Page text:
How long have you been doing this?

I’ve been in this particular position in the diabetes space for a few years prior to being in the diabetes space, I worked in a different division of the company in nutrition where I had a much larger territory and sold different nutrition products to pediatric gastroenterologists.

Would you then say that your day starts at 8:00 and ends at 5:00, or is it different?

I try to make long days. I believe that sometimes it depends on the call point. The morning may be better. The evenings may be better. I generally utilize the entire day from 8:00 to 5:00 to meet with customers. The majority of that entails meeting with them in offices, educating them and giving them the resources that they need.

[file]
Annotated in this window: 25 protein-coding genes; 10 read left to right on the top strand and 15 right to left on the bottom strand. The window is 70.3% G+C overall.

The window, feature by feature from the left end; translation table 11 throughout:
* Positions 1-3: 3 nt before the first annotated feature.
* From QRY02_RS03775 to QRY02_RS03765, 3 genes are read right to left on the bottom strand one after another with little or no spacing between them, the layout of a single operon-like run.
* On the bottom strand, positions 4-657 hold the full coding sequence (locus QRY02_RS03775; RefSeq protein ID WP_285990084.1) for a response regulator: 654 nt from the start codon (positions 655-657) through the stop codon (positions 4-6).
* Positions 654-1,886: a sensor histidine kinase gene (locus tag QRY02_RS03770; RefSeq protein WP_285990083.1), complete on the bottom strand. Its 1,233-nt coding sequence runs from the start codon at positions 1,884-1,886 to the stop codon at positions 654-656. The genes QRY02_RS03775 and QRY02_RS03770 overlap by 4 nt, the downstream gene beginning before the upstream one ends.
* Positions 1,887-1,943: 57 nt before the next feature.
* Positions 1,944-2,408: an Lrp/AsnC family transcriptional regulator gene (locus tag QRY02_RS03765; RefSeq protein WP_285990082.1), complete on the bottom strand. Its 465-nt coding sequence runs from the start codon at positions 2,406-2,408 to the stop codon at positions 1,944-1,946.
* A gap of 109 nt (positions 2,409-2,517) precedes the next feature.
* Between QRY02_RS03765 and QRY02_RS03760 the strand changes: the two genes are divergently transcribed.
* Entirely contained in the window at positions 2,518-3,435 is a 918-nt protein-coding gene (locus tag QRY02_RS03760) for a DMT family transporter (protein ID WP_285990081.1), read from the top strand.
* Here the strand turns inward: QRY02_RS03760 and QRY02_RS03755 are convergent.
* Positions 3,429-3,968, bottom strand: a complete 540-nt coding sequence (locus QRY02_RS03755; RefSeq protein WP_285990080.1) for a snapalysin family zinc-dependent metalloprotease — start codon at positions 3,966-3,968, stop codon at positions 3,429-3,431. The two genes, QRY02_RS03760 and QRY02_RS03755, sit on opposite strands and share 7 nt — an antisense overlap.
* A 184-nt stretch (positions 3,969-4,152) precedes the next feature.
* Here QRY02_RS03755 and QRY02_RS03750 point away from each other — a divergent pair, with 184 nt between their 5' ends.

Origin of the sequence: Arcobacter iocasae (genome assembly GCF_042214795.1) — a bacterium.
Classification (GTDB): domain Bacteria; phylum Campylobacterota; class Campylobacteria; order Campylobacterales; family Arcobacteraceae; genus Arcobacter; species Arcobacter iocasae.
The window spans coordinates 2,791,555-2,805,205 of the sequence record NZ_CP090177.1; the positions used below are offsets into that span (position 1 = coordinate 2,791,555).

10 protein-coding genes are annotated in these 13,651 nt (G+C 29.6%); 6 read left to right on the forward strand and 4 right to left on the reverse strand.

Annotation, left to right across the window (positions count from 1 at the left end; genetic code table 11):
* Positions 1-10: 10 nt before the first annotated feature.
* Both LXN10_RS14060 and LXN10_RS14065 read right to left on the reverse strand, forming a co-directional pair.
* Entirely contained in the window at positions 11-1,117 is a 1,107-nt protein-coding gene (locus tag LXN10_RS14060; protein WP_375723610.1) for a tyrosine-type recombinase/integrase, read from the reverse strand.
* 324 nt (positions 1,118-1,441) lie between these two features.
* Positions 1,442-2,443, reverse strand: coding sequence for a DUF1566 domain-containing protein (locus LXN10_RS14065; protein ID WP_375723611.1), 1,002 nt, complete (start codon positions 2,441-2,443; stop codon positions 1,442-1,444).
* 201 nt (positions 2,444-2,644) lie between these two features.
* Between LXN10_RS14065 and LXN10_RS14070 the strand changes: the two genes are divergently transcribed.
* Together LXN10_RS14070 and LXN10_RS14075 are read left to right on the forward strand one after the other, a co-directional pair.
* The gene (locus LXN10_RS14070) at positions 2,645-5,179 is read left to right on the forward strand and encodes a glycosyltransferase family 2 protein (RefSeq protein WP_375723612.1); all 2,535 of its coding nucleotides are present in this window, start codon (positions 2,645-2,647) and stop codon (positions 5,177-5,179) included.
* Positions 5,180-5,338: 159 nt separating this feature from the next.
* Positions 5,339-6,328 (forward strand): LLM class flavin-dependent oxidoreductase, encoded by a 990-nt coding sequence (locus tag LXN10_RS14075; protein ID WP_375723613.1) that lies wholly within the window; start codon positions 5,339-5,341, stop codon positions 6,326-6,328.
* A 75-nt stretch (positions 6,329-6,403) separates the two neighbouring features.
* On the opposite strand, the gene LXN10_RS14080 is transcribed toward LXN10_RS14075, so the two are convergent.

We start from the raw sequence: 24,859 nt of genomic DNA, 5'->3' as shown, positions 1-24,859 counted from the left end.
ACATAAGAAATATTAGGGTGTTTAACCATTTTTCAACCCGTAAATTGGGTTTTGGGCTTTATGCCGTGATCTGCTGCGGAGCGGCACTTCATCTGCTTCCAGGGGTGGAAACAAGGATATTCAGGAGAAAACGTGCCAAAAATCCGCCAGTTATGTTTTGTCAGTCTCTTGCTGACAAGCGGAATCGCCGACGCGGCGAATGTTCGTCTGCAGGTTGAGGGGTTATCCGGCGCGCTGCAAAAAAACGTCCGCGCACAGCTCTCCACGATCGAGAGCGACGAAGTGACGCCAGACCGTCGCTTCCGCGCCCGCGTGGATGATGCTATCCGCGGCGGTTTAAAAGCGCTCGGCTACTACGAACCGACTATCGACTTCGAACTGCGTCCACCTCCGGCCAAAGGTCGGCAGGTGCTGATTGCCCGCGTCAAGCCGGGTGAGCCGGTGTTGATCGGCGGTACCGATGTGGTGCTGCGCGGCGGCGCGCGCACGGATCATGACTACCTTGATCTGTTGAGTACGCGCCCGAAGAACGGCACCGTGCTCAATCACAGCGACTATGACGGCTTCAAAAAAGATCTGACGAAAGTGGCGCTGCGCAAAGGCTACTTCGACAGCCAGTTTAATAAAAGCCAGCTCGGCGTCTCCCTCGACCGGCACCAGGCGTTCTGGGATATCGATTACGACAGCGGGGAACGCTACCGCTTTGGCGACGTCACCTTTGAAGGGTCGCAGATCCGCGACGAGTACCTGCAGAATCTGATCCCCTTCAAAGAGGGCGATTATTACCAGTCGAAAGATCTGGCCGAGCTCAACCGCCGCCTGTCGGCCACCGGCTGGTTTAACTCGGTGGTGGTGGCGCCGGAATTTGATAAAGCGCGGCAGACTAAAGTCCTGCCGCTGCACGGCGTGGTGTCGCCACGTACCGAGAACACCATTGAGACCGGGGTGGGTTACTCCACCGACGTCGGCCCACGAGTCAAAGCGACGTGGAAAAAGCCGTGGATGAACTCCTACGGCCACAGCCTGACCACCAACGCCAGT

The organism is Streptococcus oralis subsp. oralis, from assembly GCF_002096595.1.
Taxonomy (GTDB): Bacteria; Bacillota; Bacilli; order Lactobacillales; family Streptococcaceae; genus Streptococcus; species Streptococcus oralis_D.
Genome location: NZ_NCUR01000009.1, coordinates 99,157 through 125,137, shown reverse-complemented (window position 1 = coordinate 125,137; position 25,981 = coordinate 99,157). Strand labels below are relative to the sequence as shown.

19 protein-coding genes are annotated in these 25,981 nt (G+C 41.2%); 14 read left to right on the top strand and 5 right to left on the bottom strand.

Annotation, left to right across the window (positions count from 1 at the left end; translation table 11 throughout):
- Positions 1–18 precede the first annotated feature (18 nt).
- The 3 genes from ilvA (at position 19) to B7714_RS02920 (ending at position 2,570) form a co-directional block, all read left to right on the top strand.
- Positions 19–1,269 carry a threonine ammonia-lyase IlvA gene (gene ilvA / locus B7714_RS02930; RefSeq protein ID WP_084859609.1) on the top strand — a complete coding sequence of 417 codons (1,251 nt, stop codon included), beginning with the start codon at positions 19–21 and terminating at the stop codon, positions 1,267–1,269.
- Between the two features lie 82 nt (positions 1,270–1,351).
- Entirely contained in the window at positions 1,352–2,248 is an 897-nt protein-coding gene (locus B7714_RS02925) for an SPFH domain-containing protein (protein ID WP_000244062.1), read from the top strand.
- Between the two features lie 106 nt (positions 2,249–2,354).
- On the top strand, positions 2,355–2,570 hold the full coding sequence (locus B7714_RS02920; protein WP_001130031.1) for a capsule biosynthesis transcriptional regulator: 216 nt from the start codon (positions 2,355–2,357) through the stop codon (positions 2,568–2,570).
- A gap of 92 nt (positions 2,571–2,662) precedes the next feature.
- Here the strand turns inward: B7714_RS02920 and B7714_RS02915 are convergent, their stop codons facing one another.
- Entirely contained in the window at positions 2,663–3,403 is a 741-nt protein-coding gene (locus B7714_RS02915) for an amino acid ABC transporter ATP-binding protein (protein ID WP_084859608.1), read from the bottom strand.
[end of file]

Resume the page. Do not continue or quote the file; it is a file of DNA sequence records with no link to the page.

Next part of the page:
The majority of the time meeting with customers entails educating them and giving them the resources that they need. Click To Tweet

How often would you say you’re working outside of work hours?

It varies. If I have a speaker program or dinner program that’s later in the evening, I tend to do those a lot. I would say about a little bit more than what I’m normally expected of. It ebbs and flows depending on what I have going on in the territory. I try to do out of the box approaches to meet the provider. It changes over time.

It sounds like your role almost mirrors a biotech or pharmaceutical sales role. Would you agree with that?

I agree.

Let’s talk about it then. You have one person on your team. You’re a team of two and you guys manage the entire territory.

Inside of a larger district with other reps as well.

What are the top three things that allow that you’ve see that for as long as you’ve been in the role that have helped you become successful?